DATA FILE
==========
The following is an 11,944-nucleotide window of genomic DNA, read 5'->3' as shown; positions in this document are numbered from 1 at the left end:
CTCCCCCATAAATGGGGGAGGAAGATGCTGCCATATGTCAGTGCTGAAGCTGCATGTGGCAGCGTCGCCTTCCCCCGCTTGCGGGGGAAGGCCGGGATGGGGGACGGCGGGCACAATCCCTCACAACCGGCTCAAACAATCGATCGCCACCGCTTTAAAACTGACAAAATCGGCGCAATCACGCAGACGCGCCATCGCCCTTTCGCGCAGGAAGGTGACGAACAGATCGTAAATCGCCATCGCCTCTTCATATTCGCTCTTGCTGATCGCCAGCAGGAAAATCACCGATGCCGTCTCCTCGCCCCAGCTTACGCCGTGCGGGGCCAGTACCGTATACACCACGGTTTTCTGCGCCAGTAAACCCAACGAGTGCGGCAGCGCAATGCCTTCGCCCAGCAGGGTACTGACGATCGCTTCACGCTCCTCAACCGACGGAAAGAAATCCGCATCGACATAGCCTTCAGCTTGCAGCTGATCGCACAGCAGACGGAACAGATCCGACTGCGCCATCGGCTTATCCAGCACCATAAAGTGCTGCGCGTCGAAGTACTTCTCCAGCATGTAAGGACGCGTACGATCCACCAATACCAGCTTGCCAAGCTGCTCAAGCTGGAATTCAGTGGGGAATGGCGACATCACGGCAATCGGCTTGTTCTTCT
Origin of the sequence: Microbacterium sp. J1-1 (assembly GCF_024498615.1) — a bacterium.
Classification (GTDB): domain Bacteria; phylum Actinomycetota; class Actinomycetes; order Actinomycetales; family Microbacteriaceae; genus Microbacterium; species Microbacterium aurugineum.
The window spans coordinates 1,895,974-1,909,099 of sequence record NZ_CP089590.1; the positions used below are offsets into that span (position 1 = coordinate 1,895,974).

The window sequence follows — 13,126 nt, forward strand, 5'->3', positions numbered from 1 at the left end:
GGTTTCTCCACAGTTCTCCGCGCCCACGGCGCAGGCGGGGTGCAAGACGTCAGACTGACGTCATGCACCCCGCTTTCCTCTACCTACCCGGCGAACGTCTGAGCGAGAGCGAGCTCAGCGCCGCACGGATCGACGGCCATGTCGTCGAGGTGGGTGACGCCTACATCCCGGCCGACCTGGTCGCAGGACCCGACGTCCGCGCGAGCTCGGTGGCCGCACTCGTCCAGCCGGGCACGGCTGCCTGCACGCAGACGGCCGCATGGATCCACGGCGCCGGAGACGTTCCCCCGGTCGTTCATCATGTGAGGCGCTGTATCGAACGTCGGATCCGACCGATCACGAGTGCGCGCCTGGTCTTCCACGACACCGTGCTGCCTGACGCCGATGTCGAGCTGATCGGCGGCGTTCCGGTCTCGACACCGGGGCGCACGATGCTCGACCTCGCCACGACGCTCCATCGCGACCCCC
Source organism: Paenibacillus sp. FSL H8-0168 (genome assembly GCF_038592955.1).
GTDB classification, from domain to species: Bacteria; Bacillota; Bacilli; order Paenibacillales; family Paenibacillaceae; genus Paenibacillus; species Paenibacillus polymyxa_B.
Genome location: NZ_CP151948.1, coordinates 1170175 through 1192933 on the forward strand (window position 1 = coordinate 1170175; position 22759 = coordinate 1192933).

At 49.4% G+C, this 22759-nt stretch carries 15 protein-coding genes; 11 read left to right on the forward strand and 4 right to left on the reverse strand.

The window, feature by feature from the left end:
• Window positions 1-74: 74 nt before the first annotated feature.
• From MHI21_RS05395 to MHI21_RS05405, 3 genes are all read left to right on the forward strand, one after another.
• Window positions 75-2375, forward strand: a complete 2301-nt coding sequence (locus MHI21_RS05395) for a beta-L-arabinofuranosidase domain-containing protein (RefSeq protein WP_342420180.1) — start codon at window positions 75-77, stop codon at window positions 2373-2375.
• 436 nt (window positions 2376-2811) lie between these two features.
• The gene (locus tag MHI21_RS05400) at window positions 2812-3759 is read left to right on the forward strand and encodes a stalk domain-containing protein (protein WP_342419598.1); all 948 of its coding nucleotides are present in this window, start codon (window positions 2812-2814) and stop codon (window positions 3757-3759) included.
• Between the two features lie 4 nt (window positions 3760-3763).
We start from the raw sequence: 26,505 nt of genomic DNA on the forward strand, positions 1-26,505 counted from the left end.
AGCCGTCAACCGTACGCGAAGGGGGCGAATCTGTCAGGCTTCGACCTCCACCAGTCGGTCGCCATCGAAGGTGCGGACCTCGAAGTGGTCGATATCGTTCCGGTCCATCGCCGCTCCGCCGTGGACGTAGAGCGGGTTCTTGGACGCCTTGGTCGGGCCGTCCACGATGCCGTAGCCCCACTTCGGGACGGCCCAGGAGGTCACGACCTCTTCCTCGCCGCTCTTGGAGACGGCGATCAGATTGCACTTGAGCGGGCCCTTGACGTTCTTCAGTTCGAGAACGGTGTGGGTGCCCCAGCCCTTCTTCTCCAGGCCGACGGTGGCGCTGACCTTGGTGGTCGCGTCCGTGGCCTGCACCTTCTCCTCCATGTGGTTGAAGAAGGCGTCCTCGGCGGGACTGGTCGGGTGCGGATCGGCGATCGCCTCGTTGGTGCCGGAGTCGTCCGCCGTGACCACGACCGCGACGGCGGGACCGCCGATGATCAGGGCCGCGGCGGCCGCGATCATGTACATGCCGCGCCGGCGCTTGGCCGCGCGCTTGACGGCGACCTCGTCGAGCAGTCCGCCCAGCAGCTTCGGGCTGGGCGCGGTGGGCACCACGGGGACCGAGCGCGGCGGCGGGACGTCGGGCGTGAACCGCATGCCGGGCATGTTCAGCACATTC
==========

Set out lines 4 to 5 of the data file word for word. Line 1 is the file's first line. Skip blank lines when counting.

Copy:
Classification (GTDB): domain Bacteria; phylum Actinomycetota; class Actinomycetes; order Actinomycetales; family Microbacteriaceae; genus Microbacterium; species Microbacterium aurugineum.
The window spans coordinates 1,895,974-1,909,099 of sequence record NZ_CP089590.1; the positions used below are offsets into that span (position 1 = coordinate 1,895,974).